Your real name, Ada, means “beautiful addition”. Daddy picked that because we were a little surprised when we found out you were going to join our family but we knew it was going to be perfect. I picked your middle name, Jewel, and I was right: you are a treasure!

You are the second mama around here. Your Daddy and I love to watch you trick Macy into eating her Cheerios. I think the way you help Claire off of her tall chair after supper is so nice. You are a good little sister, too. Jesse likes telling you jokes and playing games with you. You are good company for him.

I love it best when you sing songs that you make up yourself. They are always wonderful songs about love and happiness. I hope you never stop writing songs and singing them for us!

Well, it is finally your special day. We’ll eat pizza and decorate a giant cookie with red frosting and heart-shaped sprinkles. I think you must be one of my favorite 5 year-olds EVER!

ada4Love,

Mom

Tree Worship

I’ve written about pruning before (and it was strangely related to my dog), but it is a topic that really interests me. Maybe because Jesus talked about it and used it as an analogy… you know how I love a good analogy!

Yesterday as I was pulling out of my driveway I heard the unmistakable sound of a chain saw and was horrified to see a group of nursery workers methodically chopping up our favorite tree near the lake just a few blocks from our house. This tree is rumored to be over 100 years old. It is HUGE. You can see part of it in this picture my friend took a few years ago:

tree

Now it’s gone. All that is left in its place is a big pile of wood chips.

We all knew that tree was dying. We were prepared for the worst even though the trauma of it actually happening was a surprise. But even after the big tree was down, I could still hear those chainsaws. Traveling around the lake to work I noticed small piles of branches laying at the base of our small trees. Several freshly cut nubs were visible up the sides of these babies and I knew: pruning time. Here is one of those trees from our yard last Spring before yesterday’s event (plus a really cute wide receiver).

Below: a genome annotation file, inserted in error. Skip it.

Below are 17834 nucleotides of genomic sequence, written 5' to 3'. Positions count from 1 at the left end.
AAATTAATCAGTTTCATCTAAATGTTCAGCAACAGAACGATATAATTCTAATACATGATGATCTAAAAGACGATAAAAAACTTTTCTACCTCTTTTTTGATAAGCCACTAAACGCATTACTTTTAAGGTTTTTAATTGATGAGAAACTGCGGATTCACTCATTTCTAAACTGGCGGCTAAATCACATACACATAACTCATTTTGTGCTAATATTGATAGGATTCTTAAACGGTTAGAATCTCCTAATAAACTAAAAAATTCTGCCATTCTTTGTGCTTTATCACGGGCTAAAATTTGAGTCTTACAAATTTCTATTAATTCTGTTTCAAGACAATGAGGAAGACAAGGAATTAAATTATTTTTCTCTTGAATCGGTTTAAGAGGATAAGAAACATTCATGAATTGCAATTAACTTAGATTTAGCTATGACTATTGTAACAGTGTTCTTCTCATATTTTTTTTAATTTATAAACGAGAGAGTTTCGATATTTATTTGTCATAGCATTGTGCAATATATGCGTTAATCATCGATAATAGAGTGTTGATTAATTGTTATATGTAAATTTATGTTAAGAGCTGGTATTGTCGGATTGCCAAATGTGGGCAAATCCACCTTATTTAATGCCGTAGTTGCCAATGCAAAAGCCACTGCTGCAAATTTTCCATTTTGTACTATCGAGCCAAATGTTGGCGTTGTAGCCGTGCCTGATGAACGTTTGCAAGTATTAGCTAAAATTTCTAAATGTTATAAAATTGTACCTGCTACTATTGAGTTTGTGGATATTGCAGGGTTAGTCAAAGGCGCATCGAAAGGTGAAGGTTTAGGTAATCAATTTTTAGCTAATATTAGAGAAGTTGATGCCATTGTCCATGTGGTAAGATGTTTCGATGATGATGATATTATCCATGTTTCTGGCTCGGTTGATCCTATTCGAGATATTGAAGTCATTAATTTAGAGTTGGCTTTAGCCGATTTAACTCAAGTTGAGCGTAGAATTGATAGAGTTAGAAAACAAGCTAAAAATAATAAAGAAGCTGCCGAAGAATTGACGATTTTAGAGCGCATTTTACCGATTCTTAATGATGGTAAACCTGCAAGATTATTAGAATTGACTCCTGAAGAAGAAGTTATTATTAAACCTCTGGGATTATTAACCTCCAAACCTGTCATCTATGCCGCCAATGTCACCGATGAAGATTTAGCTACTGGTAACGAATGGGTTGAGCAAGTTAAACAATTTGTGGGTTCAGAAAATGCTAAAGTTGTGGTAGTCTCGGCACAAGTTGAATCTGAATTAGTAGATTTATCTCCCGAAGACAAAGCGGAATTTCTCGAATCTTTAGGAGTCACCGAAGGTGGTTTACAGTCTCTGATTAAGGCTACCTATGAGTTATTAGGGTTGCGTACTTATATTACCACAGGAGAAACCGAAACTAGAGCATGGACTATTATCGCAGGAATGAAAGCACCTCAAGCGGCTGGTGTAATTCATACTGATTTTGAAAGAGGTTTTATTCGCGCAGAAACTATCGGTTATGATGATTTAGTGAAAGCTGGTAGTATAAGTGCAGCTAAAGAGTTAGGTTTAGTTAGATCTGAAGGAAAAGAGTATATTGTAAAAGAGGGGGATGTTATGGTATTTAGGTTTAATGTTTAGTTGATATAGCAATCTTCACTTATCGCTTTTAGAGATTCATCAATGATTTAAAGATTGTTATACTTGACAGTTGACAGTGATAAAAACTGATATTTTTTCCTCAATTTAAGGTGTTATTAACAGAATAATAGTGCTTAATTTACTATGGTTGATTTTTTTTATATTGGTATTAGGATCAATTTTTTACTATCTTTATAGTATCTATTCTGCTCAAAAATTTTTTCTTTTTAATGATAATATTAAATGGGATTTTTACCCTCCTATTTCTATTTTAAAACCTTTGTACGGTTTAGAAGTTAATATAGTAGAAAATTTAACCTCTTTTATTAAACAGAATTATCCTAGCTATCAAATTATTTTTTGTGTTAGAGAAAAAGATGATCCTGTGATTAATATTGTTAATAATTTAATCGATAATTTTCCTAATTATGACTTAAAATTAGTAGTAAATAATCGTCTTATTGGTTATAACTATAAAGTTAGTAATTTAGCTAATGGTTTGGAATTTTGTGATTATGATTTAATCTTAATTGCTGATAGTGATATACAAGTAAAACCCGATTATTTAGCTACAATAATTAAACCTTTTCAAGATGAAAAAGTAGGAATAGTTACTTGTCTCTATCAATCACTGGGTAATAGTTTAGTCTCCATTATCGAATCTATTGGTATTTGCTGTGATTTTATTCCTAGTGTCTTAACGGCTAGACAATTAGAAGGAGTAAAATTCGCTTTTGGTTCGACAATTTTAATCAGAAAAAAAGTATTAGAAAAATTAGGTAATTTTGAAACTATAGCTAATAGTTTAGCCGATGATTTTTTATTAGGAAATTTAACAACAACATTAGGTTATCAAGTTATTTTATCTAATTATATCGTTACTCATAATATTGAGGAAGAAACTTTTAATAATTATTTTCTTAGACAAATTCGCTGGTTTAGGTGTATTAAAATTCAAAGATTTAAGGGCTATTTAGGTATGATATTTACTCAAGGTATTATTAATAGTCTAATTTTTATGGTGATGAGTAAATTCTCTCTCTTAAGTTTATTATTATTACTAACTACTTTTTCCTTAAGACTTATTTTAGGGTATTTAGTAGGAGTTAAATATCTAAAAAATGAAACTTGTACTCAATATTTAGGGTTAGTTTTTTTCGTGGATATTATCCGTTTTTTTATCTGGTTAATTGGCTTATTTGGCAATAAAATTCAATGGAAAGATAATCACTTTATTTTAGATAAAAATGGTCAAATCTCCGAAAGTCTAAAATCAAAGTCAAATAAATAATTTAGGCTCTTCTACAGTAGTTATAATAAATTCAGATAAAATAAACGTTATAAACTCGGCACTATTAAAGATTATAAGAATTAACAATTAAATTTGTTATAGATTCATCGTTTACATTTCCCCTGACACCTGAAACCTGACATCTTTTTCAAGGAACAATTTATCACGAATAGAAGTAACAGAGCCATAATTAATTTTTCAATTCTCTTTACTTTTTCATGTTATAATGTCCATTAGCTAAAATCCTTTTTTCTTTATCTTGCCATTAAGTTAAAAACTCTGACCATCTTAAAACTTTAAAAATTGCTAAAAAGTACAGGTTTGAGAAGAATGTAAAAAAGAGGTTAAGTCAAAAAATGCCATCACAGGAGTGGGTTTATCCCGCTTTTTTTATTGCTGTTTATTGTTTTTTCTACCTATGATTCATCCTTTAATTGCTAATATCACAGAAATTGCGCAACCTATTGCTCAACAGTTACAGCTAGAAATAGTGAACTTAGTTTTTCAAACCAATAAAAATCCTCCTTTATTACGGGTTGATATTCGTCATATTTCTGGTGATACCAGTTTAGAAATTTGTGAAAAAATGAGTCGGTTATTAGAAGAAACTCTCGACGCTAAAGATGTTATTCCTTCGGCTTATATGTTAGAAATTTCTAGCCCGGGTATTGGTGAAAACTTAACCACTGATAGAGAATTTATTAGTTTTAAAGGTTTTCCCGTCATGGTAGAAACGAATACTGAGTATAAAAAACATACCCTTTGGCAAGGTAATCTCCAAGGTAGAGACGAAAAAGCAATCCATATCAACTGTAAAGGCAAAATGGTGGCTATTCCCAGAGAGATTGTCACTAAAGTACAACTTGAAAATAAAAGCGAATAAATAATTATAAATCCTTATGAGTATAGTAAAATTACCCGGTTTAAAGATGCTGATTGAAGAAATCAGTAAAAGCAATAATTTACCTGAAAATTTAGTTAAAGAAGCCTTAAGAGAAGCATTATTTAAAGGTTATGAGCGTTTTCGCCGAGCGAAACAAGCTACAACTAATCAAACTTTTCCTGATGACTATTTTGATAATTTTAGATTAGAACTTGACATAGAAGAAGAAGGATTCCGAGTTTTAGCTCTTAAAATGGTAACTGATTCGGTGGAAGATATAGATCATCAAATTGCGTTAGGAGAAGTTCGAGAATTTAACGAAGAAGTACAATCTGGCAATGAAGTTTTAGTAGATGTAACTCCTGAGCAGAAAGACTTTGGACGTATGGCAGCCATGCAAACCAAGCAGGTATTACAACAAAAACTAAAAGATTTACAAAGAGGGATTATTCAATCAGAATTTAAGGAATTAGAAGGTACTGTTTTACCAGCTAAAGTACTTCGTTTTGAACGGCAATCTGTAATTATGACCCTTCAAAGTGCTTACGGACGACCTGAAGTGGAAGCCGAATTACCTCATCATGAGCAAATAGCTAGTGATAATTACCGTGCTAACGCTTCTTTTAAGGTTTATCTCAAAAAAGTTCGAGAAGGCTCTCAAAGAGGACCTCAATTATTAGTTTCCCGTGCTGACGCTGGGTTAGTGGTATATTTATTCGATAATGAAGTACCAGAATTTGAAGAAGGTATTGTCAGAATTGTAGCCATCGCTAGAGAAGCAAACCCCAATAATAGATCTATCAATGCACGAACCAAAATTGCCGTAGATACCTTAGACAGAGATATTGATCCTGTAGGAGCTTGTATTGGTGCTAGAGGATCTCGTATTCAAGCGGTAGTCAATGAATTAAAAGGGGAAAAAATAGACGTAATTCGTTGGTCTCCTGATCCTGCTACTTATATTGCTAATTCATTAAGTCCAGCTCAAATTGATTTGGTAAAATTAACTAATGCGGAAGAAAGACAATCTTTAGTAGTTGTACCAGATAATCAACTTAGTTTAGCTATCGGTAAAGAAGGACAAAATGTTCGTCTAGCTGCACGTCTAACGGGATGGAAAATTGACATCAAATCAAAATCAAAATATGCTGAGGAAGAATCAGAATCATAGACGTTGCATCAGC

tree2

I was surprised at how many small branches were cut off the bottom level (imagine almost half of the branches on that tree laying on the lawn). And then, of course, the analogy hit me. And it couldn’t have come at a better time in my life. I’m a busy person … busy, busy, busy. Usually doing for other people, working my job, fixing problems within my power to fix. But I realized looking at the change in the little tree’s shape that if I don’t surrender to pruning, I’ll be growing in the wrong direction. Those spindly branches at the bottom of the tree will keep going out – out – out, but they won’t be able to go up. By cutting off about half of the bottom branches (that weren’t very healthy looking anyway) the pruners sent that tree growing back in the right direction: UP!

Literary Friends

I’m enjoying Jane Eyre for my Victorian British Literature class. Taught by one of my favorite professors in one of my favorite literary styles, this class is my happy place right now. Early in the book, young Jane is befriended by a slightly older girl named Helen Burns. I thought I’d share some of narrator Jane’s descriptions of Helen and see if you think she would qualify as a Rare Rock. I mean, in the literary sense, of course!

Describing Helen’s unusual beauty when she discussed important things:

“– a beauty neither of fine colour nor long eyelash, nor pencilled brow, but of meaning, of movement, of radiance. Then her soul sat on her lips, and language flowed, from what source I cannot tell:”

Later, Jane describes Helen as the best kind of friend:

“she was qualified to give those who enjoyed the privilege of her converse, a taste of far higher things.”

I would certainly love to hear such comments made about me! (Oh, the beatiful language in this book will make you WANT to be a better person!) Jane learned much from her faithful friend Helen. Do you have favorite literary role models? Who would make your list of literary Rare Rocks?